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BJ Rye

Psychology

Experience in LGBT2SQ research

I have three distinct research areas that relate to sexuality generally. First, I have conducted studies that assess the psychological bases for safer sexual practices — with gay men as well as heterosexual populations. I have used social psychological theories — in particular, the Theory of Reasoned Action (M. Fishbein & I. Ajzen) ; the Theory of Planned Behavior (I. Ajzen); and the Information-Motivation-Behavioral Skills Model (Fisher & Fisher) — as the frameworks within which to explain, predict, and change safer sexual and reproductive health behaviors. Findings from these types of studies can be used to develop effective interventions (e.g., what is the best way to convince gay men to use condoms?). A second line of my research investigates attitudes toward sexual minorities. I have conducted research regarding attitudes toward gay, lesbian, intersexual, transsexual, and transgender individuals. I have also looked at attitudes toward people with HIV/AIDS as well as other sexually transmitted infections. Some more topic-specific research has investigated attitudes toward gay and lesbian adoption. I also have published about attitudes toward BDSM. I often use Greg Herek’s Functions of Attitudes Theory as a framework for understanding beliefs about LGBT people. By documenting attitudes (i.e., which might lead to prejudice and discrimination) and understanding why people hold the attitudes that they do, we can begin to try to change these attitudes. A couple of studies which I have conducted investigated the impact of interventions that were designed to foster positive attitudes toward LGBT people. By reducing stigma, prejudice, and discrimination, we indirectly improve the mental health of LGBT individuals. One of the biggest stressors for LGBT people is negative reactions of others to their sexual minority status. Third, I am interested in sexuality education. There’s an old saying: sex education is Kosher – no HAM (homosexuality, Abortion, Masturbation). In particular, I was involved as the lead scientist in a project with the Region of Waterloo; we were investigating the impact of a comprehensive sex education program for young adolescent girls using a theory called the Information-Motivation-Behavioral Skills model of sexual health behaviors (W.A. Fisher & J. D. Fisher). It is important to evaluate existing programs to determine if they are effective at producing the results that they intend. In sum, my three research areas dovetail nicely; they all have strong theoretical bases and have important practical implications. I have also published about motivations underlying enrolling in human sexuality courses.

Interest in LGBT2SQ research

I have three distinct research areas that relate to sexuality generally. First, I have conducted studies that assess the psychological bases for safer sexual practices — with gay men as well as heterosexual populations. I have used social psychological theories — in particular, the Theory of Reasoned Action (M. Fishbein & I. Ajzen) ; the Theory of Planned Behavior (I. Ajzen); and the Information-Motivation-Behavioral Skills Model (Fisher & Fisher) — as the frameworks within which to explain, predict, and change safer sexual and reproductive health behaviors. Findings from these types of studies can be used to develop effective interventions (e.g., what is the best way to convince gay men to use condoms?). A second line of my research investigates attitudes toward sexual minorities. I have conducted research regarding attitudes toward gay, lesbian, intersexual, transsexual, and transgender individuals. I have also looked at attitudes toward people with HIV/AIDS as well as other sexually transmitted infections. Some more topic-specific research has investigated attitudes toward gay and lesbian adoption. I also have published about attitudes toward BDSM. I often use Greg Herek’s Functions of Attitudes Theory as a framework for understanding beliefs about LGBT people. By documenting attitudes (i.e., which might lead to prejudice and discrimination) and understanding why people hold the attitudes that they do, we can begin to try to change these attitudes. A couple of studies which I have conducted investigated the impact of interventions that were designed to foster positive attitudes toward LGBT people. By reducing stigma, prejudice, and discrimination, we indirectly improve the mental health of LGBT individuals. One of the biggest stressors for LGBT people is negative reactions of others to their sexual minority status. Third, I am interested in sexuality education. There’s an old saying: sex education is Kosher – no HAM (homosexuality, Abortion, Masturbation). In particular, I was involved as the lead scientist in a project with the Region of Waterloo; we were investigating the impact of a comprehensive sex education program for young adolescent girls using a theory called the Information-Motivation-Behavioral Skills model of sexual health behaviors (W.A. Fisher & J. D. Fisher). It is important to evaluate existing programs to determine if they are effective at producing the results that they intend. In sum, my three research areas dovetail nicely; they all have strong theoretical bases and have important practical implications. I have also published about motivations underlying enrolling in human sexuality courses.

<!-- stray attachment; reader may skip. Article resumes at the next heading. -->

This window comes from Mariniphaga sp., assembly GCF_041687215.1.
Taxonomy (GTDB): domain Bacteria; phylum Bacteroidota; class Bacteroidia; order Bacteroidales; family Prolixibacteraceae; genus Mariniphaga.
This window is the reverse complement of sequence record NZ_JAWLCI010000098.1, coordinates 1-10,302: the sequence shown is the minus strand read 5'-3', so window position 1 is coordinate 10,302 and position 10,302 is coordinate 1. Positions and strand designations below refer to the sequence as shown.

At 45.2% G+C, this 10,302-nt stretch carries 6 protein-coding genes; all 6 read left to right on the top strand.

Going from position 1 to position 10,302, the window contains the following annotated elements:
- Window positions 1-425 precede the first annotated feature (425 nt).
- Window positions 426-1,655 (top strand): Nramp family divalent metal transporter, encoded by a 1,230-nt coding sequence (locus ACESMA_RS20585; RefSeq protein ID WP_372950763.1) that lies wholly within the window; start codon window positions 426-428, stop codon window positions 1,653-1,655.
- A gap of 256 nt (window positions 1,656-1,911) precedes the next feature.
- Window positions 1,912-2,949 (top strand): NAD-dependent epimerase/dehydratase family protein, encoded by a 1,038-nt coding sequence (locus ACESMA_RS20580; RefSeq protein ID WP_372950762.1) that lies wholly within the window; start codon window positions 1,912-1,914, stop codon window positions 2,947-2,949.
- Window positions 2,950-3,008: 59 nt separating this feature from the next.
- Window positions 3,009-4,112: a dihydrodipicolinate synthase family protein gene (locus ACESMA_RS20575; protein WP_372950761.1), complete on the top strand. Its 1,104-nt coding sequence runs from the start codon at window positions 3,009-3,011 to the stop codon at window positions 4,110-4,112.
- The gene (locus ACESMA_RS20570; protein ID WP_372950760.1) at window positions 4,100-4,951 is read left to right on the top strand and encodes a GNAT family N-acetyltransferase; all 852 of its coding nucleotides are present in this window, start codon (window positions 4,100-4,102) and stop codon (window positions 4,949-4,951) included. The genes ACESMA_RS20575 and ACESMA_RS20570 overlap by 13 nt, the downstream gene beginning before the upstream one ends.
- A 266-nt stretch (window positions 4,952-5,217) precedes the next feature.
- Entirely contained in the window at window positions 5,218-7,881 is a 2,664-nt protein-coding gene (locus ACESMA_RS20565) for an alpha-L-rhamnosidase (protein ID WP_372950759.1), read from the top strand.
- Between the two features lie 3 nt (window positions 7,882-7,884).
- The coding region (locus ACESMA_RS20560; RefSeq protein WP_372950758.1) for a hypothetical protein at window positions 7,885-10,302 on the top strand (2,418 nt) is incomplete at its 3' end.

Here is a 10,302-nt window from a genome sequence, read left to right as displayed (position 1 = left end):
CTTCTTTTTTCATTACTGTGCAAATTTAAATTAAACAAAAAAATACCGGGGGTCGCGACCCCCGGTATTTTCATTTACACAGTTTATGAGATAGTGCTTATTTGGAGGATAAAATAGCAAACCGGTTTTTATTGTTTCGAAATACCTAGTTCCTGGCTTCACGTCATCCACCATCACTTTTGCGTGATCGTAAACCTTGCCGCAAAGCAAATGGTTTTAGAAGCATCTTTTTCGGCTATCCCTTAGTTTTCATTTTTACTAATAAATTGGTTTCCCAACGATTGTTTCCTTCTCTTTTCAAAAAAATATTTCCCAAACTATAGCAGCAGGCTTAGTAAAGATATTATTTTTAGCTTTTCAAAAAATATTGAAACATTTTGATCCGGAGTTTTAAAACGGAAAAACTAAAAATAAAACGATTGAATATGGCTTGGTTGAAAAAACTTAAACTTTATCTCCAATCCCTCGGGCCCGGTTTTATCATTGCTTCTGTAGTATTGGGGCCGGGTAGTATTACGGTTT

Published Work

RainbowHealthOntario @RainbowHealthOn Jun 24

A few spaces left in some of our summer courses including Puberty Suppression for Trans Youth in Primary Health Car… twitter.com/i/web/status/1…

RainbowHealthOntario @shctoronto Jun 24

One way we are celebrating #pride this year! twitter.com/The519/status/…

RainbowHealthOntario @RainbowHealthOn Jun 18

We're hiring/ nous embauchons! Spécialiste de l’éducation et de la formation francophones. sherbourne.on.ca/job/specialist… https://t.co/2U6s6jAcsh